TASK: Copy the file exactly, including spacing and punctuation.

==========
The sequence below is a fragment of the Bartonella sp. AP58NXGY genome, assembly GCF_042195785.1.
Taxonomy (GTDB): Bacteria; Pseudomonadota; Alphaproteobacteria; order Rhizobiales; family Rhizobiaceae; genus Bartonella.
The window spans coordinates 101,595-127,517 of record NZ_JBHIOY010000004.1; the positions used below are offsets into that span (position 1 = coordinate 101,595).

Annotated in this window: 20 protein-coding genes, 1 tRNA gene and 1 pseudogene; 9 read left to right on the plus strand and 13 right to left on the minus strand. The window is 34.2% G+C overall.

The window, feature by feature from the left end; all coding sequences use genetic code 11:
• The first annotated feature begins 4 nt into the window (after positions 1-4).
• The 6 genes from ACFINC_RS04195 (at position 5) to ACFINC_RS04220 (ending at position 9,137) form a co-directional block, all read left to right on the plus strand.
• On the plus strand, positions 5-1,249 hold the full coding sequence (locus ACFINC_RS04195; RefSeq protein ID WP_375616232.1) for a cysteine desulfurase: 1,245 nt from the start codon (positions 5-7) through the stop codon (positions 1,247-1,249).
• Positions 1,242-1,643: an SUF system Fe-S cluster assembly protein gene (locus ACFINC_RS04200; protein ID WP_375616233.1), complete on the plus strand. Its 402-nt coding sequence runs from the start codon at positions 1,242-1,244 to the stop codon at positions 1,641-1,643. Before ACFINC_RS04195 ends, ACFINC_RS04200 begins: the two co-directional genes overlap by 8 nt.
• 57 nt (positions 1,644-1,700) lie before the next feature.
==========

The sequence below is a fragment of the Bartonella sp. AP58NXGY genome, assembly GCF_042195785.1.
Taxonomy (GTDB): Bacteria; Pseudomonadota; Alphaproteobacteria; order Rhizobiales; family Rhizobiaceae; genus Bartonella.
The window spans coordinates 101,595-127,517 of record NZ_JBHIOY010000004.1; the positions used below are offsets into that span (position 1 = coordinate 101,595).

Annotated in this window: 20 protein-coding genes, 1 tRNA gene and 1 pseudogene; 9 read left to right on the plus strand and 13 right to left on the minus strand. The window is 34.2% G+C overall.

The window, feature by feature from the left end; all coding sequences use genetic code 11:
• The first annotated feature begins 4 nt into the window (after positions 1-4).
• The 6 genes from ACFINC_RS04195 (at position 5) to ACFINC_RS04220 (ending at position 9,137) form a co-directional block, all read left to right on the plus strand.
• On the plus strand, positions 5-1,249 hold the full coding sequence (locus ACFINC_RS04195; RefSeq protein ID WP_375616232.1) for a cysteine desulfurase: 1,245 nt from the start codon (positions 5-7) through the stop codon (positions 1,247-1,249).
• Positions 1,242-1,643: an SUF system Fe-S cluster assembly protein gene (locus ACFINC_RS04200; protein ID WP_375616233.1), complete on the plus strand. Its 402-nt coding sequence runs from the start codon at positions 1,242-1,244 to the stop codon at positions 1,641-1,643. Before ACFINC_RS04195 ends, ACFINC_RS04200 begins: the two co-directional genes overlap by 8 nt.
• 57 nt (positions 1,644-1,700) lie before the next feature.